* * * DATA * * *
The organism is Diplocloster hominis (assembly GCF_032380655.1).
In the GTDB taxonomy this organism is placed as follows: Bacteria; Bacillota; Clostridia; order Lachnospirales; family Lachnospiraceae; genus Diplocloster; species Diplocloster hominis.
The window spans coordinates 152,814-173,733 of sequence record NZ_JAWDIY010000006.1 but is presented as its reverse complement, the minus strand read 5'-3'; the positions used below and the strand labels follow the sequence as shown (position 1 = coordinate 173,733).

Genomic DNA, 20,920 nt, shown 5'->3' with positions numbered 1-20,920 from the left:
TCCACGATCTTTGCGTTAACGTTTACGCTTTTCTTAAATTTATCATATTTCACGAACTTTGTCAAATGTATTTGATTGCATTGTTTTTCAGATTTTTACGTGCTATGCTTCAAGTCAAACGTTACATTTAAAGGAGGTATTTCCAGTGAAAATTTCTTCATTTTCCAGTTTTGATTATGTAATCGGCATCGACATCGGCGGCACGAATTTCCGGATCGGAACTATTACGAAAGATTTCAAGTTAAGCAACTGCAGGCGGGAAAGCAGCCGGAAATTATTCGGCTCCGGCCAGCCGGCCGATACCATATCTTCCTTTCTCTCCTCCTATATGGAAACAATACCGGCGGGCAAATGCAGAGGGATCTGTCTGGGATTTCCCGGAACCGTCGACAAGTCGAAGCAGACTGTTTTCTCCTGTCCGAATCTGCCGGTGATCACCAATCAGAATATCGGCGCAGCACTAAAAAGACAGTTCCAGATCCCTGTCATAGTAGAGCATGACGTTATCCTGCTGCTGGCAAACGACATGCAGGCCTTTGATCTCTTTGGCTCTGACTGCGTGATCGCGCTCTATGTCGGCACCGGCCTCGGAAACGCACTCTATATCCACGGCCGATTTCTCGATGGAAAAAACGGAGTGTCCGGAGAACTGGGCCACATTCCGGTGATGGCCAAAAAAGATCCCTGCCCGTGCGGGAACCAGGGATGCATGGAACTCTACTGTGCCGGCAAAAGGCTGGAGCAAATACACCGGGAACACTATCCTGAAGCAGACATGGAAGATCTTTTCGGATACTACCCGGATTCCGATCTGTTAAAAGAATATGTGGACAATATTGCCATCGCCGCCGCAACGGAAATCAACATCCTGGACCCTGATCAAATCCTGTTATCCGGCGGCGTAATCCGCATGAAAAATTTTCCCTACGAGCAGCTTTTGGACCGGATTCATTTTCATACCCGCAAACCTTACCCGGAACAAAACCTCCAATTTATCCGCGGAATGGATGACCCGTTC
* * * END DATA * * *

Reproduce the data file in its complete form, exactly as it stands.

The organism is Diplocloster hominis (assembly GCF_032380655.1).
In the GTDB taxonomy this organism is placed as follows: Bacteria; Bacillota; Clostridia; order Lachnospirales; family Lachnospiraceae; genus Diplocloster; species Diplocloster hominis.
The window spans coordinates 152,814-173,733 of sequence record NZ_JAWDIY010000006.1 but is presented as its reverse complement, the minus strand read 5'-3'; the positions used below and the strand labels follow the sequence as shown (position 1 = coordinate 173,733).

Genomic DNA, 20,920 nt, shown 5'->3' with positions numbered 1-20,920 from the left:
TCCACGATCTTTGCGTTAACGTTTACGCTTTTCTTAAATTTATCATATTTCACGAACTTTGTCAAATGTATTTGATTGCATTGTTTTTCAGATTTTTACGTGCTATGCTTCAAGTCAAACGTTACATTTAAAGGAGGTATTTCCAGTGAAAATTTCTTCATTTTCCAGTTTTGATTATGTAATCGGCATCGACATCGGCGGCACGAATTTCCGGATCGGAACTATTACGAAAGATTTCAAGTTAAGCAACTGCAGGCGGGAAAGCAGCCGGAAATTATTCGGCTCCGGCCAGCCGGCCGATACCATATCTTCCTTTCTCTCCTCCTATATGGAAACAATACCGGCGGGCAAATGCAGAGGGATCTGTCTGGGATTTCCCGGAACCGTCGACAAGTCGAAGCAGACTGTTTTCTCCTGTCCGAATCTGCCGGTGATCACCAATCAGAATATCGGCGCAGCACTAAAAAGACAGTTCCAGATCCCTGTCATAGTAGAGCATGACGTTATCCTGCTGCTGGCAAACGACATGCAGGCCTTTGATCTCTTTGGCTCTGACTGCGTGATCGCGCTCTATGTCGGCACCGGCCTCGGAAACGCACTCTATATCCACGGCCGATTTCTCGATGGAAAAAACGGAGTGTCCGGAGAACTGGGCCACATTCCGGTGATGGCCAAAAAAGATCCCTGCCCGTGCGGGAACCAGGGATGCATGGAACTCTACTGTGCCGGCAAAAGGCTGGAGCAAATACACCGGGAACACTATCCTGAAGCAGACATGGAAGATCTTTTCGGATACTACCCGGATTCCGATCTGTTAAAAGAATATGTGGACAATATTGCCATCGCCGCCGCAACGGAAATCAACATCCTGGACCCTGATCAAATCCTGTTATCCGGCGGCGTAATCCGCATGAAAAATTTTCCCTACGAGCAGCTTTTGGACCGGATTCATTTTCATACCCGCAAACCTTACCCGGAACAAAACCTCCAATTTATCCGCGGAATGGATGACCCGTTC